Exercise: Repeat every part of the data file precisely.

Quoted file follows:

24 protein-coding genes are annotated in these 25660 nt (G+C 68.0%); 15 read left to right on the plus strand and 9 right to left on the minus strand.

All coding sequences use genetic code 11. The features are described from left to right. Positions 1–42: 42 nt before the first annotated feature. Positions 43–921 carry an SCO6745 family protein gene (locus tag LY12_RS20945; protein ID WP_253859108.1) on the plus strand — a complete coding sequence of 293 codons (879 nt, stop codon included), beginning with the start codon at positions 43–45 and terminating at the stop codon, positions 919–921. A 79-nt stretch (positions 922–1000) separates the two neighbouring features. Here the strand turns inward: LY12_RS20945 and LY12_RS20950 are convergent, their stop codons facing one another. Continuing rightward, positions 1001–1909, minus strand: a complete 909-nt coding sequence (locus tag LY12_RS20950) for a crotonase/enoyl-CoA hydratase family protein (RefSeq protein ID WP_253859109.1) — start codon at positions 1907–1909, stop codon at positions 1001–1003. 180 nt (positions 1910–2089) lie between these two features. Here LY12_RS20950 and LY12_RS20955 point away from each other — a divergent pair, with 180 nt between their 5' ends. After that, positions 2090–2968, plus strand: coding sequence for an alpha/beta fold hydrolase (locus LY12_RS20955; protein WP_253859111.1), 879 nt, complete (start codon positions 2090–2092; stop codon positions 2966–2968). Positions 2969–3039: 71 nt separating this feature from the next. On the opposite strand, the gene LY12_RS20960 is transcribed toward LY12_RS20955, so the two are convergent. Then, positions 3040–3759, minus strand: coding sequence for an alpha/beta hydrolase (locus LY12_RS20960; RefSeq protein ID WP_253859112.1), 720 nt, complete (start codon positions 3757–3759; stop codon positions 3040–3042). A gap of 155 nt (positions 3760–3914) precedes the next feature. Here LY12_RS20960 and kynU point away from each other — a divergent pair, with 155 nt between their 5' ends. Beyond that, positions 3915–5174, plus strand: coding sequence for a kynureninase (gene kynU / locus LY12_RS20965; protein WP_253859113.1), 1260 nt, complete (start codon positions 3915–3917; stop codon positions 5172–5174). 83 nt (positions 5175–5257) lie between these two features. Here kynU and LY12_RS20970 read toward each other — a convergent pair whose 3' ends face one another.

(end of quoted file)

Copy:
24 protein-coding genes are annotated in these 25660 nt (G+C 68.0%); 15 read left to right on the plus strand and 9 right to left on the minus strand.

All coding sequences use genetic code 11. The features are described from left to right. Positions 1–42: 42 nt before the first annotated feature. Positions 43–921 carry an SCO6745 family protein gene (locus tag LY12_RS20945; protein ID WP_253859108.1) on the plus strand — a complete coding sequence of 293 codons (879 nt, stop codon included), beginning with the start codon at positions 43–45 and terminating at the stop codon, positions 919–921. A 79-nt stretch (positions 922–1000) separates the two neighbouring features. Here the strand turns inward: LY12_RS20945 and LY12_RS20950 are convergent, their stop codons facing one another. Continuing rightward, positions 1001–1909, minus strand: a complete 909-nt coding sequence (locus tag LY12_RS20950) for a crotonase/enoyl-CoA hydratase family protein (RefSeq protein ID WP_253859109.1) — start codon at positions 1907–1909, stop codon at positions 1001–1003. 180 nt (positions 1910–2089) lie between these two features. Here LY12_RS20950 and LY12_RS20955 point away from each other — a divergent pair, with 180 nt between their 5' ends. After that, positions 2090–2968, plus strand: coding sequence for an alpha/beta fold hydrolase (locus LY12_RS20955; protein WP_253859111.1), 879 nt, complete (start codon positions 2090–2092; stop codon positions 2966–2968). Positions 2969–3039: 71 nt separating this feature from the next. On the opposite strand, the gene LY12_RS20960 is transcribed toward LY12_RS20955, so the two are convergent. Then, positions 3040–3759, minus strand: coding sequence for an alpha/beta hydrolase (locus LY12_RS20960; RefSeq protein ID WP_253859112.1), 720 nt, complete (start codon positions 3757–3759; stop codon positions 3040–3042). A gap of 155 nt (positions 3760–3914) precedes the next feature. Here LY12_RS20960 and kynU point away from each other — a divergent pair, with 155 nt between their 5' ends. Beyond that, positions 3915–5174, plus strand: coding sequence for a kynureninase (gene kynU / locus LY12_RS20965; protein WP_253859113.1), 1260 nt, complete (start codon positions 3915–3917; stop codon positions 5172–5174). 83 nt (positions 5175–5257) lie between these two features. Here kynU and LY12_RS20970 read toward each other — a convergent pair whose 3' ends face one another.